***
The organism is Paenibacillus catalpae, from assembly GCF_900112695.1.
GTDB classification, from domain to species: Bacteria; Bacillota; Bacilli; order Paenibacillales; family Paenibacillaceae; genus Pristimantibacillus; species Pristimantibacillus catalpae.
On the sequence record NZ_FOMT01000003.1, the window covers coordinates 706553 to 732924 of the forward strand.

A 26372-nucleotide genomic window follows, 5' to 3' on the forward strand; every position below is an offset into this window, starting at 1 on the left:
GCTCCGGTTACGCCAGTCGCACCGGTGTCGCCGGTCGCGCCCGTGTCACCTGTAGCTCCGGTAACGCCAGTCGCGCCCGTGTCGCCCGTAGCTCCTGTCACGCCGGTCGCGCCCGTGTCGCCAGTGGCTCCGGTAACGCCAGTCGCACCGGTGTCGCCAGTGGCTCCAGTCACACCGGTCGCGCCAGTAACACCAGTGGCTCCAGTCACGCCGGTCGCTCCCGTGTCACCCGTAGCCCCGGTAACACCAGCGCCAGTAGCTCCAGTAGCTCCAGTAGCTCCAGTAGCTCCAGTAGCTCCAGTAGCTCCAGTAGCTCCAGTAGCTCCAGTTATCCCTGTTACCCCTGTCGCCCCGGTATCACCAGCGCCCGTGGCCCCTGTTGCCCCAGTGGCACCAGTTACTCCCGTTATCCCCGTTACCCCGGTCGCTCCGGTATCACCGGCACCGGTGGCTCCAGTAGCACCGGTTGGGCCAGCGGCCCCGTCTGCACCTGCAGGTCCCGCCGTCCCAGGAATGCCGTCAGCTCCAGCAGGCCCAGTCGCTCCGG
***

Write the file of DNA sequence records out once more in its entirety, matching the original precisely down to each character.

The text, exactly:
The organism is Paenibacillus catalpae, from assembly GCF_900112695.1.
GTDB classification, from domain to species: Bacteria; Bacillota; Bacilli; order Paenibacillales; family Paenibacillaceae; genus Pristimantibacillus; species Pristimantibacillus catalpae.
On the sequence record NZ_FOMT01000003.1, the window covers coordinates 706553 to 732924 of the forward strand.

A 26372-nucleotide genomic window follows, 5' to 3' on the forward strand; every position below is an offset into this window, starting at 1 on the left:
GCTCCGGTTACGCCAGTCGCACCGGTGTCGCCGGTCGCGCCCGTGTCACCTGTAGCTCCGGTAACGCCAGTCGCGCCCGTGTCGCCCGTAGCTCCTGTCACGCCGGTCGCGCCCGTGTCGCCAGTGGCTCCGGTAACGCCAGTCGCACCGGTGTCGCCAGTGGCTCCAGTCACACCGGTCGCGCCAGTAACACCAGTGGCTCCAGTCACGCCGGTCGCTCCCGTGTCACCCGTAGCCCCGGTAACACCAGCGCCAGTAGCTCCAGTAGCTCCAGTAGCTCCAGTAGCTCCAGTAGCTCCAGTAGCTCCAGTAGCTCCAGTAGCTCCAGTTATCCCTGTTACCCCTGTCGCCCCGGTATCACCAGCGCCCGTGGCCCCTGTTGCCCCAGTGGCACCAGTTACTCCCGTTATCCCCGTTACCCCGGTCGCTCCGGTATCACCGGCACCGGTGGCTCCAGTAGCACCGGTTGGGCCAGCGGCCCCGTCTGCACCTGCAGGTCCCGCCGTCCCAGGAATGCCGTCAGCTCCAGCAGGCCCAGTCGCTCCGG